case study: Nature Commode

Revolutionizing an Industry and Transforming Public Attitudes Through Design & User Experience

My Role: Founder  •  CEO  •  Designer  •  BUSINESS DEVELOPMENT  •  Brand Development  •  Client Development  •  research

How might we increase public awareness and acceptance for ecological sanitation and nutrient cycling?
How might we leverage user experience to increase public acceptance of human excrement as a resource?

Target event sanitation as a opportunity to reach a large number of the public who might not otherwise seek out sustainable solutions
Redesign the portable toilet to provide a new, positive experience of natural sanitation
• Utilize toilet exteriors so that units have a dual function as info kiosk
• Use an onsite attendant to provide engagement and education on ecological sanitation and nutrient cycling

1920x toilet banner copy

Disrupting a stagnant industry and user experience for good
In 2015, I launched Nature Commode, the first commercial portable compost toilet company in the United States. The intent was to use uniquely designed, chemical free toilets as educational tools, at events, in order to expose the greatest number of people to ecological sanitation.

For many, it was the first time they had ever heard of any alternative to flush or chemical toilets. For some, it was initially challenging to use something that looked so foreign. But, upon using and exiting the toilet, we heard from so many about the surprisingly positive impression Nature Commode had on them.

To date the company has introduced over 250,000 people to ecological sanitation.

Competitive Analysis: Prior to launch, I conducted extensive research into the portable sanitation industry, ecological sanitation, nutrient cycling, organic fertilizer industry and potential for use of human derived fertilizers. I analyzed the market potential, competition, and profit potential.

Overcoming Regulatory Hurdles
With the long term intent of the company being to treat the collected effluent and create a commercial end product, I had to secure permits with multiple regulatory bodies: local, regional and statewide. The initial opposition strengthened my abilities to articulate uncomfortable topics to regulatory agents and strategize innovative approaches to secure their support.

Generative Research: Embedded in the business model was continual evolution of design and service offering. I conducted 1:1 interviews, surveys and field research to inform improvements on design and brand development.


I created and maintain the Nature Commode website.

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I authored the business plan, strategic plan, budget and marketing plan. I secured all necessary permitting, insurance and bonding necessary to operate a sanitation company. I developed quote sheets and service agreements. I managed all client relations.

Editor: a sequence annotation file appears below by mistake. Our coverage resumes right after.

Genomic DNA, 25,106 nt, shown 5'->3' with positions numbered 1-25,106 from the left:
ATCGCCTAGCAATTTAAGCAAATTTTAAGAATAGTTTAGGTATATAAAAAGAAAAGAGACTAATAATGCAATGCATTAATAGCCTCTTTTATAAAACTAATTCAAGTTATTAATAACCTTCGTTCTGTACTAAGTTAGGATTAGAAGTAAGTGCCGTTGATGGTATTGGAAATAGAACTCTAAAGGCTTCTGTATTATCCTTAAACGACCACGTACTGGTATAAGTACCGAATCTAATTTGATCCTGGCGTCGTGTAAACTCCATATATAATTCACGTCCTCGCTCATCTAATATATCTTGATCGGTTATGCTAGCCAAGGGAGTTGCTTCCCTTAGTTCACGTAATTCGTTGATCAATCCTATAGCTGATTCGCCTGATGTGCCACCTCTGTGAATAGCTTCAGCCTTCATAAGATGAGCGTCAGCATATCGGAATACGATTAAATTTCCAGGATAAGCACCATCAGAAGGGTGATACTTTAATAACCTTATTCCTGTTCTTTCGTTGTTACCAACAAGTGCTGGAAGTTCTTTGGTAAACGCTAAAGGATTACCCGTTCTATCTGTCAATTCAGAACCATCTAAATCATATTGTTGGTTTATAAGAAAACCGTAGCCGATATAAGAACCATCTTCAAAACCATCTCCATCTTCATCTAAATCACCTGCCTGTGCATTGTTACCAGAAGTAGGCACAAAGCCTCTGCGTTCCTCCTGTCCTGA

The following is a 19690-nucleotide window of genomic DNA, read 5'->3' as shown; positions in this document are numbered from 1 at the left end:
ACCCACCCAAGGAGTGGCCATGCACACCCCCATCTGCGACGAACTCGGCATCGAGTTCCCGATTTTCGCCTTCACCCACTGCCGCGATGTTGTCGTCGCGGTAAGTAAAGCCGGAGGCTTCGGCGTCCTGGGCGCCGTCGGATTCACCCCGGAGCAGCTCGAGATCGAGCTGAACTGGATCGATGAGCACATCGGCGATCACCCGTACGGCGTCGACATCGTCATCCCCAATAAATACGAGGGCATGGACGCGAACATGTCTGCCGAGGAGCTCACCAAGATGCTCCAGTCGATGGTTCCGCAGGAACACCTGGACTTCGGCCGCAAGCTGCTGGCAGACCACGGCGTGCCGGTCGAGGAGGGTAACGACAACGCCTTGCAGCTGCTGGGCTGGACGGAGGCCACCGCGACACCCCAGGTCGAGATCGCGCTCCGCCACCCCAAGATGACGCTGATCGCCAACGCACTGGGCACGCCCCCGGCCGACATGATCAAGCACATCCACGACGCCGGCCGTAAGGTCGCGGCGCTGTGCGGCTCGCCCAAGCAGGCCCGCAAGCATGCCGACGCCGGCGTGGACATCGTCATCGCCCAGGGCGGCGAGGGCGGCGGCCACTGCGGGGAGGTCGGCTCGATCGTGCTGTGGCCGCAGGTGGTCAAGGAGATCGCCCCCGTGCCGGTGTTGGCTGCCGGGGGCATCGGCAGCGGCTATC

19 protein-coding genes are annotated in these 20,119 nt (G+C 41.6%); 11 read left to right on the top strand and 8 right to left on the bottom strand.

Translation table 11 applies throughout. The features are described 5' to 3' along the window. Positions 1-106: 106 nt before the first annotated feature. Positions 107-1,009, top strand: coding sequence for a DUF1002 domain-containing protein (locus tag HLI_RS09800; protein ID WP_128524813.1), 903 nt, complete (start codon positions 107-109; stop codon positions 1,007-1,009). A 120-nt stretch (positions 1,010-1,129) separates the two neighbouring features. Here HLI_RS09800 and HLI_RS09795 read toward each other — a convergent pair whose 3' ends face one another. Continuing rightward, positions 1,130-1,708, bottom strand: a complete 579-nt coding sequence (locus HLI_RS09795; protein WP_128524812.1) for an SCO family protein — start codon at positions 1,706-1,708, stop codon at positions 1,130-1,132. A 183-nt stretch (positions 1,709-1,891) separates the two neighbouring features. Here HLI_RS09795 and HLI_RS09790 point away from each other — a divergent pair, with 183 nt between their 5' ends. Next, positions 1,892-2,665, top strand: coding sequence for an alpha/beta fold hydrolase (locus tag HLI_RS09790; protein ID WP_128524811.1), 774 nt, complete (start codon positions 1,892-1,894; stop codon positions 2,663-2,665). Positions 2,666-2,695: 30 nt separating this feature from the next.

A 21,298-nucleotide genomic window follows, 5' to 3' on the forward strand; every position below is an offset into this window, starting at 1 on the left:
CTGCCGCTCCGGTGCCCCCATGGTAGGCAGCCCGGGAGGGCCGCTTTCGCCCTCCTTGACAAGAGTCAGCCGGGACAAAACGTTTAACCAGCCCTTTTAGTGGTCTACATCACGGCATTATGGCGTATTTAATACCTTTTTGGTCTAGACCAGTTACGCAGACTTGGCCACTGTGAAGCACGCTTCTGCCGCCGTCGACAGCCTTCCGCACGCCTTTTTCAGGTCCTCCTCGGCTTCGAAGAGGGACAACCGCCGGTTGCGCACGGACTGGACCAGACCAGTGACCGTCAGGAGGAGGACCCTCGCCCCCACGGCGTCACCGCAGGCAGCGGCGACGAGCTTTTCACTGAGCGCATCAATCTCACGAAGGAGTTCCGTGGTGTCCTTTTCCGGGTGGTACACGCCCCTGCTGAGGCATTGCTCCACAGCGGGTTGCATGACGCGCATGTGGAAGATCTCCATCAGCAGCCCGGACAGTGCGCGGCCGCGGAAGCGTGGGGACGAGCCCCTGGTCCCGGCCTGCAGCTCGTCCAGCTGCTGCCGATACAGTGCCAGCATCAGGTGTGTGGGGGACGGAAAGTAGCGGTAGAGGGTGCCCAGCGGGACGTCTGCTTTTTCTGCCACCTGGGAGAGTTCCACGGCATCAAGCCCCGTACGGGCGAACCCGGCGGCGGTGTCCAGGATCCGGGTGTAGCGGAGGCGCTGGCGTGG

I, in collaboration with Richard Haskell, redesigned the portable restroom. Instead of a rectangular plastic box, the steel and fabric clad Nature Commode Popup Porta toilet folds out from just 10″ wide to a unique arch shape. When folded, the compact size enables us to increase the quantity we can transport on one vehicle, in contrast to a solid frame plastic box.

I intentionally selected green fabric as that green creates a calming sensation in addition to suggesting natural environments. Instead of a plastic bench, I created a wood bench, again using a calming material to impose a positive impression.


Nature Commode, as a name, was intentionally selected to suggest a completely new type of portable restroom. Folks are now referring to compost toilets as Nature Commodes, in much the same way that Honey Bucket has become synonymous with porta potties.

Exterior and interior signage incorporates positive imagery and wording to create a fun but informative experience. We’ve had many take photos of Nature Commode doors because they convey a colorful description of nutrient cycling and the environmental benefits of ecological sanitation.  Inserted into the nutrient cycle phases is the term “gifting”, referring to the users contribution. This simple shift in labeling positively impacts many who have otherwise only assumed a negative connotation in relation to human excrement.

I created the phrase, “Fork to Field”, and inserted the term in the door graphics, in order to highlight the need for a holistic view on our food system that evolves the roll of eaters from consumers to valuable contributors.